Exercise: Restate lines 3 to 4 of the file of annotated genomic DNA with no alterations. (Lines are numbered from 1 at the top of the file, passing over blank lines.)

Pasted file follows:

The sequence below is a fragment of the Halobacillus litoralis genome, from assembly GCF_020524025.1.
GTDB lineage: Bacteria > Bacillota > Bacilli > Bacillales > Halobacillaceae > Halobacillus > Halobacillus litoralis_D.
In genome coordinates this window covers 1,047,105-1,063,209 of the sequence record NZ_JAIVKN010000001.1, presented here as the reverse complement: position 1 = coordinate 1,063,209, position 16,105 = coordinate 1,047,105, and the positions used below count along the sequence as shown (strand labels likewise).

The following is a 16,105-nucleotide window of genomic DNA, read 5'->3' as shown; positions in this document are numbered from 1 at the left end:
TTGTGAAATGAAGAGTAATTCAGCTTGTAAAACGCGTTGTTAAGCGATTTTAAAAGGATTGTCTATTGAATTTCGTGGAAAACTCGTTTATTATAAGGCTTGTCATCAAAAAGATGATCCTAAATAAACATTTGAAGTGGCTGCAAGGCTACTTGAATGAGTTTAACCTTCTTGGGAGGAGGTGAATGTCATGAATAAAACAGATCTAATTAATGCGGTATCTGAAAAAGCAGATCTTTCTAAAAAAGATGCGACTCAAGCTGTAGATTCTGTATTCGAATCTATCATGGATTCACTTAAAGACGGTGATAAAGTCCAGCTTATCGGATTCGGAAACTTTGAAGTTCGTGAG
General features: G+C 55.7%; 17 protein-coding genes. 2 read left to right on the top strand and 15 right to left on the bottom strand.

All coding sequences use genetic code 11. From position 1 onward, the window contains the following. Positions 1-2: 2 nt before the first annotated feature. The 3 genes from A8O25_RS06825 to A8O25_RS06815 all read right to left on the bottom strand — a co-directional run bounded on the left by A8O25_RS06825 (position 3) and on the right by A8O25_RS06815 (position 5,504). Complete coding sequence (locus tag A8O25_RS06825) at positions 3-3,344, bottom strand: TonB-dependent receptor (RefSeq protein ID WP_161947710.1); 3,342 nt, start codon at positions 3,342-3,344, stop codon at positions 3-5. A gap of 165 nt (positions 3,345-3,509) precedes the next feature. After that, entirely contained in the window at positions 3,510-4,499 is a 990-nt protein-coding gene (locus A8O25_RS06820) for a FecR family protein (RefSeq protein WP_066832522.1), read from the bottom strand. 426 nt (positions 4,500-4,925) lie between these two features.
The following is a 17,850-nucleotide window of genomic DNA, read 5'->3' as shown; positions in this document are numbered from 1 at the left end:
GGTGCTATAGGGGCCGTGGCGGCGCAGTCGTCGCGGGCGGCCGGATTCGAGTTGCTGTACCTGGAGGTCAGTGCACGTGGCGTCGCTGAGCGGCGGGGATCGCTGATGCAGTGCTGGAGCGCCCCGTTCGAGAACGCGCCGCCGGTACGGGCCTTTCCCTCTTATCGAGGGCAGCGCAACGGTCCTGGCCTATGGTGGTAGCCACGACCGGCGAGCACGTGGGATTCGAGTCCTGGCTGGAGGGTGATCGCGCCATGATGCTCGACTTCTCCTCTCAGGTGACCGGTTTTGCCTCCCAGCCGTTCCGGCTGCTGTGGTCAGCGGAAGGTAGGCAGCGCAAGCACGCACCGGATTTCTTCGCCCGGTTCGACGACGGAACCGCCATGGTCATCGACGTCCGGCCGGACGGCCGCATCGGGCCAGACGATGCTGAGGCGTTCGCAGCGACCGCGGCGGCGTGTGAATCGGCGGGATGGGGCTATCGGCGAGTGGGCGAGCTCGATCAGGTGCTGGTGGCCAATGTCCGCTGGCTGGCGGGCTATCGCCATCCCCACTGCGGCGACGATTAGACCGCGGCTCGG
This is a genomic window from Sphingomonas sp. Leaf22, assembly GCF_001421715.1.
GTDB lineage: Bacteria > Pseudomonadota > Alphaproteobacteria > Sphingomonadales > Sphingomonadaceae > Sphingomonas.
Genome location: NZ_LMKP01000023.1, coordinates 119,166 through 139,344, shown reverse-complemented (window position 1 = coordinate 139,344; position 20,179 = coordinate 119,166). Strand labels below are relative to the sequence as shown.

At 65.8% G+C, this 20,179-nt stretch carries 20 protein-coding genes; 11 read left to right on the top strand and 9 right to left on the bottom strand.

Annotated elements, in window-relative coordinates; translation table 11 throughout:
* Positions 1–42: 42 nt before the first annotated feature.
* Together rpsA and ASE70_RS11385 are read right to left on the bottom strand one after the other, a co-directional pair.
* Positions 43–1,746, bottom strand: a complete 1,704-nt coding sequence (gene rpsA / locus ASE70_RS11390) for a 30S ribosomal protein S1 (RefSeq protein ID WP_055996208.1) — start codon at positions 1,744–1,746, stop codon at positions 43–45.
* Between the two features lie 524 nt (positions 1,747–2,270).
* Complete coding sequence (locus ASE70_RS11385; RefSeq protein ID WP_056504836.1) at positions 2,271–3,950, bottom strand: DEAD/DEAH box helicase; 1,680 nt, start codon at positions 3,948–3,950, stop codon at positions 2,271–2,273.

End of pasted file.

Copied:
In genome coordinates this window covers 1,047,105-1,063,209 of the sequence record NZ_JAIVKN010000001.1, presented here as the reverse complement: position 1 = coordinate 1,063,209, position 16,105 = coordinate 1,047,105, and the positions used below count along the sequence as shown (strand labels likewise).

The following is a 16,105-nucleotide window of genomic DNA, read 5'->3' as shown; positions in this document are numbered from 1 at the left end: